Intracranial hematoma is an accumulation of blood within the brain or between the brain and the skull due to rupture of the blood vessel. This compresses your brain tissue and hence it is considered as a life-threatening emergency. Surgery is often required to manage this condition. Intracranial hematoma is of various types:
Epidural hematomas - forms between the skull and outer layer of tissues covering the brain
Subdural hematomas - forms between the outer and middle layers of the brain
Subarachnoid hemorrhage - forms between the brain and thin tissues covering the brain
Intracerebral hematomas - forms within the brain
Motorcycle accidents, falls, and sports injury are the common causes of intracranial hematomas. If you are old and are taking an anticoagulant or antiplatelet drug such as aspirin, then even a mild head injury can result in a hematoma.
The signs and symptoms vary depending on the type of hematoma. However, there are few common symptoms of brain hemorrhage:
Call the doctor immediately when someone experiences any of these symptoms and loses consciousness suddenly.
Intracranial hemorrhage is hard to diagnose as most of the patients do not show signs and symptoms after the injury. However, doctors suspect hematoma in the brain if there is a loss of consciousness.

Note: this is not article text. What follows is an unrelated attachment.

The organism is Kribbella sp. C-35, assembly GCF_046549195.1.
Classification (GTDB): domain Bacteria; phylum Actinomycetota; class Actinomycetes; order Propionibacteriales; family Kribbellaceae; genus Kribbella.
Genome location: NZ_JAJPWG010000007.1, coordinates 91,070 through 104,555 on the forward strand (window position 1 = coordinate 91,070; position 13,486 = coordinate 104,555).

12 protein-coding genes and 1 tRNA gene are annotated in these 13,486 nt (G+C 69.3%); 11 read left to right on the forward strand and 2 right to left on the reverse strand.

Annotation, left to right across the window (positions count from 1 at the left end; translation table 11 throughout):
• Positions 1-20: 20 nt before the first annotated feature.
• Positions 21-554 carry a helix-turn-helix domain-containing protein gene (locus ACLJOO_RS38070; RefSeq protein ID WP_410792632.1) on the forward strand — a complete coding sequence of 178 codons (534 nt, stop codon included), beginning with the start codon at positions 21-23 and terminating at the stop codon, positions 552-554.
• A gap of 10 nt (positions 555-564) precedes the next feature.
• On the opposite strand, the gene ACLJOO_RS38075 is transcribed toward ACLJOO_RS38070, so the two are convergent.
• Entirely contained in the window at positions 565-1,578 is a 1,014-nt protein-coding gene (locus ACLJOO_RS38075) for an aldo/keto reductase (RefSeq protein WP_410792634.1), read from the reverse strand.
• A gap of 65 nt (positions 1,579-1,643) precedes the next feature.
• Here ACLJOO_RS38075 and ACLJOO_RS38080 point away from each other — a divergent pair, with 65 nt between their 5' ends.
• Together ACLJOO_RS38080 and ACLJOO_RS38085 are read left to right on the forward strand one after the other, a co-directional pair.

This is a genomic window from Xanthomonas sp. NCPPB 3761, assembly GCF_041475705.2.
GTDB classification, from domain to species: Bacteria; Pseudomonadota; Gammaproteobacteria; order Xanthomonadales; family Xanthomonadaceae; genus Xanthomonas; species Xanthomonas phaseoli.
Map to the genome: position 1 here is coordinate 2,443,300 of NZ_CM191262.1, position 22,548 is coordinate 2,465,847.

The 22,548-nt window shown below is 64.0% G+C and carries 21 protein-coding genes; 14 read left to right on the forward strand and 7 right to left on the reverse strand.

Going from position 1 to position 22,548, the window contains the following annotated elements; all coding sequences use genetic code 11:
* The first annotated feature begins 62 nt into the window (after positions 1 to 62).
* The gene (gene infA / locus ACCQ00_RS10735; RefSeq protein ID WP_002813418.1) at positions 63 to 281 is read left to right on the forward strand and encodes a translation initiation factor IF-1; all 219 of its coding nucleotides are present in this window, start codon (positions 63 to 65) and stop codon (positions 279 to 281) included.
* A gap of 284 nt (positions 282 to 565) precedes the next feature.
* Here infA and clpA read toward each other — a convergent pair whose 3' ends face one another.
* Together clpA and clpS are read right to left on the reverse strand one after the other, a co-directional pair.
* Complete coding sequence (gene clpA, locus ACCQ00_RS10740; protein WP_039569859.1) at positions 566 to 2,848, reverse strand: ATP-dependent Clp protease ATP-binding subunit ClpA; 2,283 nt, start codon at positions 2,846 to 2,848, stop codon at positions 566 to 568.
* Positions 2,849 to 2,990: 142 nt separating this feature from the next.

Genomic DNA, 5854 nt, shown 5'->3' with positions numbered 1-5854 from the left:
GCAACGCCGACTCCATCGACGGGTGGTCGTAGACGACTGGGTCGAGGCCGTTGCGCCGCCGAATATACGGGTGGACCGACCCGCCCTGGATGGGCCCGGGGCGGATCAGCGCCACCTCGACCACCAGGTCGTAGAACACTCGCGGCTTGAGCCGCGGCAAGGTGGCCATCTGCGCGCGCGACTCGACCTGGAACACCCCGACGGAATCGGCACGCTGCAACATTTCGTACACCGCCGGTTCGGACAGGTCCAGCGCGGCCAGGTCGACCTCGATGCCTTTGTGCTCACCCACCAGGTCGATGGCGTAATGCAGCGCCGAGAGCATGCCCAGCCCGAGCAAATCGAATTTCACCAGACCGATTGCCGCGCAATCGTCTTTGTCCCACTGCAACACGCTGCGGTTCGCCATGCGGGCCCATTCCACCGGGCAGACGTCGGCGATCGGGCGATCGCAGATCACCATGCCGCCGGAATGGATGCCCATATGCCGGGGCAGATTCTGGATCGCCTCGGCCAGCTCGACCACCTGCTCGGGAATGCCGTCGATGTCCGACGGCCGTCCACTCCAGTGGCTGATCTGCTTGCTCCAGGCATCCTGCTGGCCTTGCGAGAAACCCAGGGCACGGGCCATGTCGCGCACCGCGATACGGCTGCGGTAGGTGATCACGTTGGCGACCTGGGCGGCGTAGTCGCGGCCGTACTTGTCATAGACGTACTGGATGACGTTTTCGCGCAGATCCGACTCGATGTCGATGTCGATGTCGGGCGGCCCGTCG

Brain computed tomography (CT scan) is the first step to diagnose intracranial hematoma. This test helps the doctor to see abnormalities like swelling and clot in the brain.
Magnetic resonance imaging (MRI) scan is also done to take computerized images of the complete brain.
If the doctor observes that there is no hemorrhage, and still the symptoms persist, then a lumbar puncture, also called spinal tap test is suggested to test the fluid that cushions the spine and the brain.
Treatment is not required for small hematomas as the patients do not show any signs and symptoms. But you need to check your symptoms and go for repeated tests if you suspect brain injury. The different treatment options include:
Surgery is usually performed to relieve pressure on the skull. The doctors may drill a small hole in the skull to release blood or to remove a blood clot from the damaged area. For larger hematomas, a section of your skull is opened to remove the blood.
Medications such as steroids (to reduce swelling), anticoagulants (to reduce clotting), and anti-epileptics (to reduce seizures) are also prescribed.
You doctor may suggest you to stop taking warfarin (if you are taking) to reduce the risk of excess bleeding.
In some cases, physical or occupational therapy is recommended.
Follow these tips for fast recovery: